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Konstantin M. Wacker

28 November 2014
In this paper, we develop financial conditions indices (FCIs) for 3 industrialized (US, Japan, UK) and 5 emerging (China, Brazil, Russia, India, Turkey) economies. The FCIs are formed as the principal component of a range of financial series for each country and are constructed to account for fluctuations in the business cycle. We show that these FCIs can help predict growth developments and thereby provide a potential leading indicator for the external environment of the Euro area. While we draw upon established methodological considerations in the literature, our main contribution lies in providing FCIs which are available for a broad set of countries, including many emerging economies, and whose movements can intuitively be interpreted. This latter fact allows us to track developments in the 8 investigated financial markets over the last decade.
JEL Code
C43 : Mathematical and Quantitative Methods→Econometric and Statistical Methods: Special Topics→Index Numbers and Aggregation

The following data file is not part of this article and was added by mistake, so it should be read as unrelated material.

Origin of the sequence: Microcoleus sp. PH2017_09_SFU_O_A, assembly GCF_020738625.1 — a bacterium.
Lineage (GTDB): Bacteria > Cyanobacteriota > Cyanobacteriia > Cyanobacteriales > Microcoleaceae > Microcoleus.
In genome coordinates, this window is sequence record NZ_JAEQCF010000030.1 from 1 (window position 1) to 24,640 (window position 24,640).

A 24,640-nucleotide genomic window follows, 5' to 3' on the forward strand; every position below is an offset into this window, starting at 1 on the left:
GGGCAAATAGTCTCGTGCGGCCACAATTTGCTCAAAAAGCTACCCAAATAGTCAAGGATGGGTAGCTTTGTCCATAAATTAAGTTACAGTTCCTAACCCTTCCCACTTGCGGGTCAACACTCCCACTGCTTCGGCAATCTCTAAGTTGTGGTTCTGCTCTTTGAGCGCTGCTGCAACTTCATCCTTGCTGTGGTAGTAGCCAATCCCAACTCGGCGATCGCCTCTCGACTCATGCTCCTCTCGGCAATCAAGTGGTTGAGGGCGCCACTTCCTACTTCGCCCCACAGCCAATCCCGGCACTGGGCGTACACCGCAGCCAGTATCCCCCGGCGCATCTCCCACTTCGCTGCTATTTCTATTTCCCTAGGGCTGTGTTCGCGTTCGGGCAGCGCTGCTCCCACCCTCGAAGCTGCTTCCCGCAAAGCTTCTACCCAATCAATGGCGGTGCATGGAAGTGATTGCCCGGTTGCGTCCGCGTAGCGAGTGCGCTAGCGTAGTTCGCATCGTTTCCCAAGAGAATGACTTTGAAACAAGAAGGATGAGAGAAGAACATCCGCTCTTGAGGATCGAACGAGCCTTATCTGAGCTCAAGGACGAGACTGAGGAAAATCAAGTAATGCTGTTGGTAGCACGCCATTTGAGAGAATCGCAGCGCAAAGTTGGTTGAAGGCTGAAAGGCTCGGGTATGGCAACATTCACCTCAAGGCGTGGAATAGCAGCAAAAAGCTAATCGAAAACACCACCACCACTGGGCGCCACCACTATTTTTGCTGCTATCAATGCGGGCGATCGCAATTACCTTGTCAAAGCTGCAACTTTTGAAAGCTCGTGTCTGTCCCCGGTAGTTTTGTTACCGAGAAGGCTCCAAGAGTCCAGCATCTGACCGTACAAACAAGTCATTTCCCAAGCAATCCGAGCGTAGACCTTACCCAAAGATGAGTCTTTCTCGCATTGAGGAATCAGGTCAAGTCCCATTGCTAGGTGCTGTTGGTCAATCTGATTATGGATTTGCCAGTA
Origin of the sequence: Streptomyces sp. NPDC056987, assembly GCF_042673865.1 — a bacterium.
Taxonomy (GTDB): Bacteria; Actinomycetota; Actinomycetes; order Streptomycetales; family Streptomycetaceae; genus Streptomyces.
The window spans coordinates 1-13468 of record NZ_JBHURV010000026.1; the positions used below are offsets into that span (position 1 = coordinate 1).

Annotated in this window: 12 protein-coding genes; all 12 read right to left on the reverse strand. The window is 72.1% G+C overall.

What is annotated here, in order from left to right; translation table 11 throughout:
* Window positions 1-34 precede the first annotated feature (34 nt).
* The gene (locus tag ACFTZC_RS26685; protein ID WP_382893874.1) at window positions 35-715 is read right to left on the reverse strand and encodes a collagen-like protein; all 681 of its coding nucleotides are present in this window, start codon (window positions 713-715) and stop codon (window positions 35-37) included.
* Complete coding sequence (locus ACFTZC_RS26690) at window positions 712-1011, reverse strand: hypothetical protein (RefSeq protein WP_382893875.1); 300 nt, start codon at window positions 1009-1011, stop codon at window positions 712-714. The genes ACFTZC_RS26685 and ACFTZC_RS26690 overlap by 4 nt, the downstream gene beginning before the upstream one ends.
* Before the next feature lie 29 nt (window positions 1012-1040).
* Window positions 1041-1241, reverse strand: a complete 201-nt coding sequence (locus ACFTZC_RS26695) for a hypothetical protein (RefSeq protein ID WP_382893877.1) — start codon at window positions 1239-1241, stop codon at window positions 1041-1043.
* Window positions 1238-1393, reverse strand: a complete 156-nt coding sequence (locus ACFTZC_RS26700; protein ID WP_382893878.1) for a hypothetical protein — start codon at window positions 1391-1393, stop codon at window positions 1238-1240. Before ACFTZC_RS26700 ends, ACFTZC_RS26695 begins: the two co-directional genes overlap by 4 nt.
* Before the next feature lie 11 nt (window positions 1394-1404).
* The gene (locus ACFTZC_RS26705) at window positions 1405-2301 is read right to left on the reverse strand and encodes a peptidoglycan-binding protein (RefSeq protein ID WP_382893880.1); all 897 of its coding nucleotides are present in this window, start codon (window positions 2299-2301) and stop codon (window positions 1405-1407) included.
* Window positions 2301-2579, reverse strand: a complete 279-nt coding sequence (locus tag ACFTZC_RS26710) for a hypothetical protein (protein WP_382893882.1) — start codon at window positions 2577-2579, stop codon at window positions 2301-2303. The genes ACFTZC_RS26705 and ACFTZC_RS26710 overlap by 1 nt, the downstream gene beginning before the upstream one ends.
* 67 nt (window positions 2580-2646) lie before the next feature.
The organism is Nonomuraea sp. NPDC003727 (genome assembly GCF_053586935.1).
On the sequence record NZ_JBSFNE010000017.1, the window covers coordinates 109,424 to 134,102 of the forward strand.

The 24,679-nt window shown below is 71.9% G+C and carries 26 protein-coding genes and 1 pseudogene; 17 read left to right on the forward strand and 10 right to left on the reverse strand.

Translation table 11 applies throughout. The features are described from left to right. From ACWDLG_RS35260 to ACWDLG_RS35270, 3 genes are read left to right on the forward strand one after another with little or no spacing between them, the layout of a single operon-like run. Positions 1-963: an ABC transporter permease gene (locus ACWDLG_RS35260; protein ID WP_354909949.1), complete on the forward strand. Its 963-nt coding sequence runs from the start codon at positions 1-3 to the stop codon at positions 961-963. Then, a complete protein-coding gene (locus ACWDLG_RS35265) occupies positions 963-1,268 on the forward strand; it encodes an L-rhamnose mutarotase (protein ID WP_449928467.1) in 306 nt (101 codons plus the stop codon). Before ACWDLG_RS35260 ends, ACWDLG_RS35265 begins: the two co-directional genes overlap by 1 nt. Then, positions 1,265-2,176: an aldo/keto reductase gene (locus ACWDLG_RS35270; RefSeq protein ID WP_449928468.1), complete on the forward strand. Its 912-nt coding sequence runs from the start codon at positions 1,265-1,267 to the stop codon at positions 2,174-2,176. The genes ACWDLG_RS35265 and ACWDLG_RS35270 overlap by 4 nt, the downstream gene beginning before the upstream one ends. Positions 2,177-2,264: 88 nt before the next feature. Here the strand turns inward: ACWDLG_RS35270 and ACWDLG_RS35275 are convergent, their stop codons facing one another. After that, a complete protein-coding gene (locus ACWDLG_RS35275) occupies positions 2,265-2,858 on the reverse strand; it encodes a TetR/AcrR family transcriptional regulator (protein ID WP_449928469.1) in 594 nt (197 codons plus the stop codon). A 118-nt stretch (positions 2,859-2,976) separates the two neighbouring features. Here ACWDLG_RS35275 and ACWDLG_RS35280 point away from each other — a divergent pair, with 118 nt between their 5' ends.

E37 : Macroeconomics and Monetary Economics→Prices, Business Fluctuations, and Cycles→Forecasting and Simulation: Models and Applications
E44 : Macroeconomics and Monetary Economics→Money and Interest Rates→Financial Markets and the Macroeconomy
G1 : Financial Economics→General Financial Markets
20 November 2013
This paper discusses the different concepts of measuring multinational corporations' activities to provide empirical researchers helpful guidelines about which measures to use in their work. I discuss which economic relations exist between the measures and show that a tight relationship can be established in theory and is indeed present in the actual data. A main conclusion is that foreign direct investment (FDI) stock data is generally recommendable to measure the importance of multinational firms but the preferred measure depends on the analytical question under investigation. The second part of the paper argues that estimating the determinants of multinational firms by using static equilibrium models can be quantitatively misleading and hence be problematic for our understanding of multinational firms and for the design of policy. In this context, I suggest some guidelines how data on multinationals could and should be used for empirical estimation.
JEL Code
C51 : Mathematical and Quantitative Methods→Econometric Modeling→Model Construction and Estimation
F2 : International Economics→International Factor Movements and International Business
E01 : Macroeconomics and Monetary Economics→General→Measurement and Data on National Income and Product Accounts and Wealth, Environmental Accounts